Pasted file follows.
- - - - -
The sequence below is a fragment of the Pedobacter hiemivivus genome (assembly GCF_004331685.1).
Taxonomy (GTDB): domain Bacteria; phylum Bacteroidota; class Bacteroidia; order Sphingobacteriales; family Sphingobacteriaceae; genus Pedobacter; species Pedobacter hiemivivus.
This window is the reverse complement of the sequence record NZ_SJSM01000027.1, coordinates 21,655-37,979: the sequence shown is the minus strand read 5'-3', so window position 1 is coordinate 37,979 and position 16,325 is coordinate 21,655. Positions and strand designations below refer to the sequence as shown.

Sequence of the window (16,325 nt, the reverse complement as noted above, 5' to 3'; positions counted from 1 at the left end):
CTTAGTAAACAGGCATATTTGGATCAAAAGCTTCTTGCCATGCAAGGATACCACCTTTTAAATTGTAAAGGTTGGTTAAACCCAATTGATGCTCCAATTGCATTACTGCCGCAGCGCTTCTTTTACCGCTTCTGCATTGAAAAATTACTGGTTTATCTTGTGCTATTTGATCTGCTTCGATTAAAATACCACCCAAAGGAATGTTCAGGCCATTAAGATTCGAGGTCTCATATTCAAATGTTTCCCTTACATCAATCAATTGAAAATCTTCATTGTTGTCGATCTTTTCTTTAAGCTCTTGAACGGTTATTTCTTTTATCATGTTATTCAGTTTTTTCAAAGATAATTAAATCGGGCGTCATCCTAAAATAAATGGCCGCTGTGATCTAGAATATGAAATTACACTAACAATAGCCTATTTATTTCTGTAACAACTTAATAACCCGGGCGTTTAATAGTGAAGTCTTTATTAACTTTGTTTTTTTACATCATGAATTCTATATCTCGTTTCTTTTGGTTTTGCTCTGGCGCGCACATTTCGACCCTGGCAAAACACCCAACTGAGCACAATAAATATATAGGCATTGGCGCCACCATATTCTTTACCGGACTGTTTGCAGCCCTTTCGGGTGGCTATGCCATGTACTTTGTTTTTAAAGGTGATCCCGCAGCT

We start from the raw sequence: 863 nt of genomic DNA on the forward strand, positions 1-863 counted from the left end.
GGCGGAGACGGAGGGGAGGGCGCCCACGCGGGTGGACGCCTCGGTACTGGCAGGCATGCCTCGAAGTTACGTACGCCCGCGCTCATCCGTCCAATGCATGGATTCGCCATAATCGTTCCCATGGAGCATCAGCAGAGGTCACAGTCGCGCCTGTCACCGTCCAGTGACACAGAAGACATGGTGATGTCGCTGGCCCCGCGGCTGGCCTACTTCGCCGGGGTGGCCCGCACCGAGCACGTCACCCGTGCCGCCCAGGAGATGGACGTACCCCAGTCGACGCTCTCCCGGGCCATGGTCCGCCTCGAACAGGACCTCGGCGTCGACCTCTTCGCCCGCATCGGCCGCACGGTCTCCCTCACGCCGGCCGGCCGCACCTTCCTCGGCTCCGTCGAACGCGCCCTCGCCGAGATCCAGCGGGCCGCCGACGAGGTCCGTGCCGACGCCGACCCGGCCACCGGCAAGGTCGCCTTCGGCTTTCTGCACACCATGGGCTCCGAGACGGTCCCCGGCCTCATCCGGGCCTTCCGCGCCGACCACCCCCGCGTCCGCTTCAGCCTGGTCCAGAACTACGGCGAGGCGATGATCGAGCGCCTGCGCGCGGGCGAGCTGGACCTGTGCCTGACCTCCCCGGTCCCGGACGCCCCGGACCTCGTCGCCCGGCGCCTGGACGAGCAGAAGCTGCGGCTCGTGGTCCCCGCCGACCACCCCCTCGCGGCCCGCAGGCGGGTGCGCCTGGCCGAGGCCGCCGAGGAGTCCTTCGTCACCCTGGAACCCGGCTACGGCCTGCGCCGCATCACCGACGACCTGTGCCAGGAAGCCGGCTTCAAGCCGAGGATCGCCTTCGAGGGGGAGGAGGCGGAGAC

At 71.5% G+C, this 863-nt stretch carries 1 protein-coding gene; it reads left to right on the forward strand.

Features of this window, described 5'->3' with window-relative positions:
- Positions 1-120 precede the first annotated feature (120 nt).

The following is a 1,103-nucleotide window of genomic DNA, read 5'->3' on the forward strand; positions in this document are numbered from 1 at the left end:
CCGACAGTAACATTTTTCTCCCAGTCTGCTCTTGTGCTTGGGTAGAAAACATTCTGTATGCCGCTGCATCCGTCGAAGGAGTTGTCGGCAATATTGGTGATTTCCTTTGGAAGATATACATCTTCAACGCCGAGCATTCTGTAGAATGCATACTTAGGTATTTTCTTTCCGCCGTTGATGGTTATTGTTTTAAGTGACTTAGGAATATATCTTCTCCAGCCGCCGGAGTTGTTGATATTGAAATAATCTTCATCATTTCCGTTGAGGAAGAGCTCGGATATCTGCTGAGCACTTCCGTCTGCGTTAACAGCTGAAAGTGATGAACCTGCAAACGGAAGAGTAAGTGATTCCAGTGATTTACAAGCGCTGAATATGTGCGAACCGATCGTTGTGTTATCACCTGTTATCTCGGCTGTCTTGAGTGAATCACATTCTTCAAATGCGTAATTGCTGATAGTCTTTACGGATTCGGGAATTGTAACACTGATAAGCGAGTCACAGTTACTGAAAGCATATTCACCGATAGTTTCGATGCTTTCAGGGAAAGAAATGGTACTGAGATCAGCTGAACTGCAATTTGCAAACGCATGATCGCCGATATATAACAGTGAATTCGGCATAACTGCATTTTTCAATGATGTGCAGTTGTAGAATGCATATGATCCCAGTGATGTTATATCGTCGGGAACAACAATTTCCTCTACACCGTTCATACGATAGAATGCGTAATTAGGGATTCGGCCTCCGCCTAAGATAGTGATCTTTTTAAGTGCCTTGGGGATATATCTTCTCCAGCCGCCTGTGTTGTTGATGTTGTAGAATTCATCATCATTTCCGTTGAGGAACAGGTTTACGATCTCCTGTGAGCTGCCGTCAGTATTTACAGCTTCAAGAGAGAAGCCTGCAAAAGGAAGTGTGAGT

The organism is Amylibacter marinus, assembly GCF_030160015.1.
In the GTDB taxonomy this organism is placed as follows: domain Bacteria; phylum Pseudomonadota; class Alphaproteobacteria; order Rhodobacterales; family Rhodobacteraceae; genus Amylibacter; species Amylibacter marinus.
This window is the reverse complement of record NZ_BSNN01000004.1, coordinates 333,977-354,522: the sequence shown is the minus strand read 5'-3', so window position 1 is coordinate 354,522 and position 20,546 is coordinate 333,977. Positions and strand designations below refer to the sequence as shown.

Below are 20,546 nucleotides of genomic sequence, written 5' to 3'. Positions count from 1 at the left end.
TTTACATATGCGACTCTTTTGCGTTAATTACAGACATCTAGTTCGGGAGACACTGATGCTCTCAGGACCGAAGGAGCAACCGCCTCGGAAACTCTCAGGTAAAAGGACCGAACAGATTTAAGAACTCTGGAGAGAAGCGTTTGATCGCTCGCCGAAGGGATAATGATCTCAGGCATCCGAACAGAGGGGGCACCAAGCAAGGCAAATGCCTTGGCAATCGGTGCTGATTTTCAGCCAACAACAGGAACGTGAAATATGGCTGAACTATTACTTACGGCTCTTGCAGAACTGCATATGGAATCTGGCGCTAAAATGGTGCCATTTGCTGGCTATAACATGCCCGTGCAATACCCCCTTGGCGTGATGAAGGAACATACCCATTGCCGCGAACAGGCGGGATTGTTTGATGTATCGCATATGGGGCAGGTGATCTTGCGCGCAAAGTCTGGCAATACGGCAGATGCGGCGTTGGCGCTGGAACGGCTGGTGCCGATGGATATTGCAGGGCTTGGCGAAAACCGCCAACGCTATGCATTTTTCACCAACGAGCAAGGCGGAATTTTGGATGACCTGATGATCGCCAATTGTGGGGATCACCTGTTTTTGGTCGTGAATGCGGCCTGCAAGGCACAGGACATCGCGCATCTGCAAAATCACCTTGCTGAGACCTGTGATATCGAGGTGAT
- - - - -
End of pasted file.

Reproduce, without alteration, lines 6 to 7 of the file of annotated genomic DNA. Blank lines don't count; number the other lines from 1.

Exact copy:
We start from the raw sequence: 863 nt of genomic DNA on the forward strand, positions 1-863 counted from the left end.
GGCGGAGACGGAGGGGAGGGCGCCCACGCGGGTGGACGCCTCGGTACTGGCAGGCATGCCTCGAAGTTACGTACGCCCGCGCTCATCCGTCCAATGCATGGATTCGCCATAATCGTTCCCATGGAGCATCAGCAGAGGTCACAGTCGCGCCTGTCACCGTCCAGTGACACAGAAGACATGGTGATGTCGCTGGCCCCGCGGCTGGCCTACTTCGCCGGGGTGGCCCGCACCGAGCACGTCACCCGTGCCGCCCAGGAGATGGACGTACCCCAGTCGACGCTCTCCCGGGCCATGGTCCGCCTCGAACAGGACCTCGGCGTCGACCTCTTCGCCCGCATCGGCCGCACGGTCTCCCTCACGCCGGCCGGCCGCACCTTCCTCGGCTCCGTCGAACGCGCCCTCGCCGAGATCCAGCGGGCCGCCGACGAGGTCCGTGCCGACGCCGACCCGGCCACCGGCAAGGTCGCCTTCGGCTTTCTGCACACCATGGGCTCCGAGACGGTCCCCGGCCTCATCCGGGCCTTCCGCGCCGACCACCCCCGCGTCCGCTTCAGCCTGGTCCAGAACTACGGCGAGGCGATGATCGAGCGCCTGCGCGCGGGCGAGCTGGACCTGTGCCTGACCTCCCCGGTCCCGGACGCCCCGGACCTCGTCGCCCGGCGCCTGGACGAGCAGAAGCTGCGGCTCGTGGTCCCCGCCGACCACCCCCTCGCGGCCCGCAGGCGGGTGCGCCTGGCCGAGGCCGCCGAGGAGTCCTTCGTCACCCTGGAACCCGGCTACGGCCTGCGCCGCATCACCGACGACCTGTGCCAGGAAGCCGGCTTCAAGCCGAGGATCGCCTTCGAGGGGGAGGAGGCGGAGAC